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Autodesk Software Part of New Beginning for Quadriplegic Engineer

Thu, 07/29/2010 - 7:08am
SAN RAFAEL, Calif.--(BUSINESS WIRE)--Engineer Frank Alioto is using 3D design software from Autodesk, Inc. (NASDAQ: ADSK) to steadily recover following an accident that left him with limited mobility. Autodesk donated the software in partnership with the NBC reality TV series “Breakthrough with Tony Robbins” produced by Reveille. In “Breakthrough with Tony Robbins,” Tony Robbins helps people to make new starts and transform their lives. Together, Autodesk and “Breakthrough with Tony Robbins” are helping Alioto help overcome obstacles, change his life and redesign his future.

Before his accident, Alioto worked on the design of aftermarket automotive products. On the evening of his wedding in December 2007, Alioto sustained a serious spinal cord injury that paralyzed his legs, limited his hand movement and temporarily put his personal and professional life on hold. To resume working as an engineer, Alioto had several obstacles to overcome. In addition to the cost of computer hardware and software, Alioto’s physical impairments made it a challenge to interface with advanced software applications.

Alioto’s plight came to the attention of the production team at “Breakthrough with Tony Robbins,” who worked with Autodesk to find a solution. Autodesk provided a donation of hardware, software and training services from Autodesk Consulting to help Alioto achieve his goal.

Digital Prototyping Made Accessible
Using a special adaptive touch pad and stylus, Alioto has been able to effectively use the Autodesk solution for Digital Prototyping, which enables designers and engineers to design, visualize and simulate their products and processes using a single digital model that integrates design data from all phases of product development. The suite of donated Autodesk technologies includes:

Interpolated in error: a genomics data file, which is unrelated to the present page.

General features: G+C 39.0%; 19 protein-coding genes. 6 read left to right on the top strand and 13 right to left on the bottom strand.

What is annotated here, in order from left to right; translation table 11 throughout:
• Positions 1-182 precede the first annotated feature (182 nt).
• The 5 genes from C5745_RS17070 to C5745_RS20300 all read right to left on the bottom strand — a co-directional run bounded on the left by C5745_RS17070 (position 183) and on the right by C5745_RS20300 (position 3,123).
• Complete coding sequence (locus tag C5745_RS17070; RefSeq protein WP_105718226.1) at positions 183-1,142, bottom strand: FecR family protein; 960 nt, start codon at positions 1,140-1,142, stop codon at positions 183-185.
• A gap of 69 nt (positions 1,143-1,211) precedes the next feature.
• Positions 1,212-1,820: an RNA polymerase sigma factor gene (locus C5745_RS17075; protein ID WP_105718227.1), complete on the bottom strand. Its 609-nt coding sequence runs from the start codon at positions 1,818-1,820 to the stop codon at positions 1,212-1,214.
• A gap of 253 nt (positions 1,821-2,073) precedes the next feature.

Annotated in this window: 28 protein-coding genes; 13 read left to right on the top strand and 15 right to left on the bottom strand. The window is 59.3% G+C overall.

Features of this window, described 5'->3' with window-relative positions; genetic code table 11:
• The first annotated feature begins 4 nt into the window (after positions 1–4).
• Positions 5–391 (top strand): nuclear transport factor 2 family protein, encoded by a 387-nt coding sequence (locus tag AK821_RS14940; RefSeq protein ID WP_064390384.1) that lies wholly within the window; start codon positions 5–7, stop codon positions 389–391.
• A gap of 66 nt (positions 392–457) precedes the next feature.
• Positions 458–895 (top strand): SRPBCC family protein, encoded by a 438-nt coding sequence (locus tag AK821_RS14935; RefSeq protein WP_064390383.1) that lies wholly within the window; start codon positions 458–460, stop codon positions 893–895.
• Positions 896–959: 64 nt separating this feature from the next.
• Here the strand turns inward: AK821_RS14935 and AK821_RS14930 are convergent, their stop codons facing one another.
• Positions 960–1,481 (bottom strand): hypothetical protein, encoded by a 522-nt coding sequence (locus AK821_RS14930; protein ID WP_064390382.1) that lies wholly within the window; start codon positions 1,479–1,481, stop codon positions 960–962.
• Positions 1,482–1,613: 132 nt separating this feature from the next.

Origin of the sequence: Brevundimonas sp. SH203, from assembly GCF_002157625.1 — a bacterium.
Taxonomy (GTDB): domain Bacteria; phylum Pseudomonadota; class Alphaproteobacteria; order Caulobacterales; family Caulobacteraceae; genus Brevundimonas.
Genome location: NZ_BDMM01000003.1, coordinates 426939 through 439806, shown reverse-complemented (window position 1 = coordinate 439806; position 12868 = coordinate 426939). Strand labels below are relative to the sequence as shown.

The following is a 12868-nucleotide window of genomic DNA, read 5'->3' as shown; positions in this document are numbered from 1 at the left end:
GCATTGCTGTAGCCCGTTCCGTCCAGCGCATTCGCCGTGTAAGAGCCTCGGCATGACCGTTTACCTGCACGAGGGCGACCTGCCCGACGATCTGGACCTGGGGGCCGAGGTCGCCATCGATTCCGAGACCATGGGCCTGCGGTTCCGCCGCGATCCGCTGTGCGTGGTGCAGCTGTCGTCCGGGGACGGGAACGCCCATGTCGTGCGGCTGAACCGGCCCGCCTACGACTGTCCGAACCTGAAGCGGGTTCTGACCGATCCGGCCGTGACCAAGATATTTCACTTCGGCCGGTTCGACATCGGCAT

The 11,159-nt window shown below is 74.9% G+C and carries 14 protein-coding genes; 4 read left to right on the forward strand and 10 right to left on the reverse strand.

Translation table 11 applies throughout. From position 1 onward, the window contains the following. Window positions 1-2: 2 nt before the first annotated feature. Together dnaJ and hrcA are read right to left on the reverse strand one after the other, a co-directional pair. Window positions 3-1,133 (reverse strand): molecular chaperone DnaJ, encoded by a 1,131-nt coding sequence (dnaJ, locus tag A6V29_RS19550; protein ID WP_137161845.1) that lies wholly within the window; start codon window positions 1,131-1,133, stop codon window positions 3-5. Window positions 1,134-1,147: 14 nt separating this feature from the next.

-- Autodesk Alias Design, to rapidly develop and communicate product concepts

-- Autodesk Alias Surface, to evolve concept models into high-quality production surfaces

-- Autodesk Inventor Professional, to develop complete product designs

-- Autodesk Showcase, to rapidly create accurate, highly realistic imagery from 3D CAD

data

-- Autodesk 3ds Max Design, to create dynamic game, film, and video content using advanced 3D modeling, animation and rendering capabilities

“I’ve been very fortunate to have the Autodesk software at my disposal, and the onsite training that they provided was invaluable in helping me quickly get up to speed and be productive,” said Alioto. “The combined tools and training have allowed me to get back to doing what I do best: being an engineer.”

While working with Tony Robbins, family, friends and medical specialists to overcome his physical impairments, Alioto has set his sights on returning to the automotive products field, either by telecommuting for an established company or by forming his own venture — a feat that would have seemed nearly impossible only months ago.

“We are delighted that Autodesk could contribute toward Alioto’s success in breaking through the challenges he faced following his accident,” said Tom Wujec, fellow at Autodesk. “We hope that he, in turn, inspires others who face limitations of their own.”

The episode focused on Alioto’s story aired on NBC on July 27, 2010.



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